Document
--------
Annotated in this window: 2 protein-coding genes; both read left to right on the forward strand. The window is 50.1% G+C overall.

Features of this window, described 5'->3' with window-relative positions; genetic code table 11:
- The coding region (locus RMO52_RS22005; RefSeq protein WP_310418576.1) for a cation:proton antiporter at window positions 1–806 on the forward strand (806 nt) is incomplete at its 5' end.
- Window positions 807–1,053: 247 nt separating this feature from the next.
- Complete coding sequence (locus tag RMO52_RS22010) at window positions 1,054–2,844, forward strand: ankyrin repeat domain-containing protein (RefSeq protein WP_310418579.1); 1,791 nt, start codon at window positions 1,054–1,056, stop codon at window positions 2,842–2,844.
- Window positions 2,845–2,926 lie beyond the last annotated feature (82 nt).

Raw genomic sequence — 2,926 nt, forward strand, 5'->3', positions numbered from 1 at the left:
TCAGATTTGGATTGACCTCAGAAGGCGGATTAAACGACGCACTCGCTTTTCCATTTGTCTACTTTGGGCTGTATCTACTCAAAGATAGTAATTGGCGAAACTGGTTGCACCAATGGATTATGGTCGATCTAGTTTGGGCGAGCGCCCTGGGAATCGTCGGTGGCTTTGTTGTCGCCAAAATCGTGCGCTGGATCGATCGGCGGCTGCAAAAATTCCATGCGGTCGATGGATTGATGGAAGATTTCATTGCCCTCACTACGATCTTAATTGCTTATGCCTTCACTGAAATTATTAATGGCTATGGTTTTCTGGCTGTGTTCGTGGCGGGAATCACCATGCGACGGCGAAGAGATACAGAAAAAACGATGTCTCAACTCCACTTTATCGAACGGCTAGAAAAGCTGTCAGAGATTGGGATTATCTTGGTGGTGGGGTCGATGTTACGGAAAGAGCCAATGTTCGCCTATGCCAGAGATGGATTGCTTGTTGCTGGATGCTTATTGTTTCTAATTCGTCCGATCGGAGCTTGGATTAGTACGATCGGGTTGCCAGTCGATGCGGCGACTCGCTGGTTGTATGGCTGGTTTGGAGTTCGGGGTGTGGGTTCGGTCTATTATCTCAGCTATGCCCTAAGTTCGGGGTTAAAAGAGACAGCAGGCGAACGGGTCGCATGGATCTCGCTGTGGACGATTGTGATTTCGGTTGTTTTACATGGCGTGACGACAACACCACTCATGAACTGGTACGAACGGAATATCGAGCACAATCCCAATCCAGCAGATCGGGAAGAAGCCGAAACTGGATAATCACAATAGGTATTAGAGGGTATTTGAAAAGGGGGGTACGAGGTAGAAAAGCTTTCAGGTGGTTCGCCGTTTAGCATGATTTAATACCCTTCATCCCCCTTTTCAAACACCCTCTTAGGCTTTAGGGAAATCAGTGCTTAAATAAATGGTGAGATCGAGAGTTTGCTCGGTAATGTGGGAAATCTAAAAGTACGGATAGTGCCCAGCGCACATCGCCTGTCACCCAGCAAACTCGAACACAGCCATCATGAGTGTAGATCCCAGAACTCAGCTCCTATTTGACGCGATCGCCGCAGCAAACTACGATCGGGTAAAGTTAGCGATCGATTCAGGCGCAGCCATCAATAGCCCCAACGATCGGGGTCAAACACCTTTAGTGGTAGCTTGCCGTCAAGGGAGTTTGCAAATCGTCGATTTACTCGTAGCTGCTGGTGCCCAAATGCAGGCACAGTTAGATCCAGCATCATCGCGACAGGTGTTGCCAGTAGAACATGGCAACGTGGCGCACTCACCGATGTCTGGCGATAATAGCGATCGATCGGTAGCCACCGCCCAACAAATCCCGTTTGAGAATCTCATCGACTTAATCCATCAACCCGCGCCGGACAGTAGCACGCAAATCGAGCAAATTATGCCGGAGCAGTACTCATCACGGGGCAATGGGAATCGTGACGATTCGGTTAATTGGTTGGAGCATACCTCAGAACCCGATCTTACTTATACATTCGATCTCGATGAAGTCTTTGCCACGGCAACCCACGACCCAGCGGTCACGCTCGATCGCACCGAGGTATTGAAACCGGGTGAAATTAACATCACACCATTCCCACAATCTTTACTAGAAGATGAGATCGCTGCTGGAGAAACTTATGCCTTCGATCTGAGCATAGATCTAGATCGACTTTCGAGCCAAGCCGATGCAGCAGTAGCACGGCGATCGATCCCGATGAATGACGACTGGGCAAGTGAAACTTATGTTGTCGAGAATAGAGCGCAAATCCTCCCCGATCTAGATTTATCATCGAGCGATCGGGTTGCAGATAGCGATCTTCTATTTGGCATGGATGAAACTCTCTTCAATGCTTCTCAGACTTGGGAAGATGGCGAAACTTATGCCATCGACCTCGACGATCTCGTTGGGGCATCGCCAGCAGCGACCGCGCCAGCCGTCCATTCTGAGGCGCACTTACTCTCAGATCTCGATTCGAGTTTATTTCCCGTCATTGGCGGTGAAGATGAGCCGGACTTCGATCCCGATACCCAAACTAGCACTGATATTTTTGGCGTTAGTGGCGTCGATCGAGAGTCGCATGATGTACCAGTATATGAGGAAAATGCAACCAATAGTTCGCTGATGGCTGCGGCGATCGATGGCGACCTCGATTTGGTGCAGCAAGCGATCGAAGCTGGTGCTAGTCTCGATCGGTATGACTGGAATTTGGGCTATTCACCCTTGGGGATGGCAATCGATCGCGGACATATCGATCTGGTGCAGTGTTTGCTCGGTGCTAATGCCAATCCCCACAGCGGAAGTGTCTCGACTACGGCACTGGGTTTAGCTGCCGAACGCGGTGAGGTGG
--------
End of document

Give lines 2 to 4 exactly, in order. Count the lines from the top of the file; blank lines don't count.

Features of this window, described 5'->3' with window-relative positions; genetic code table 11:
- The coding region (locus RMO52_RS22005; RefSeq protein WP_310418576.1) for a cation:proton antiporter at window positions 1–806 on the forward strand (806 nt) is incomplete at its 5' end.
- Window positions 807–1,053: 247 nt separating this feature from the next.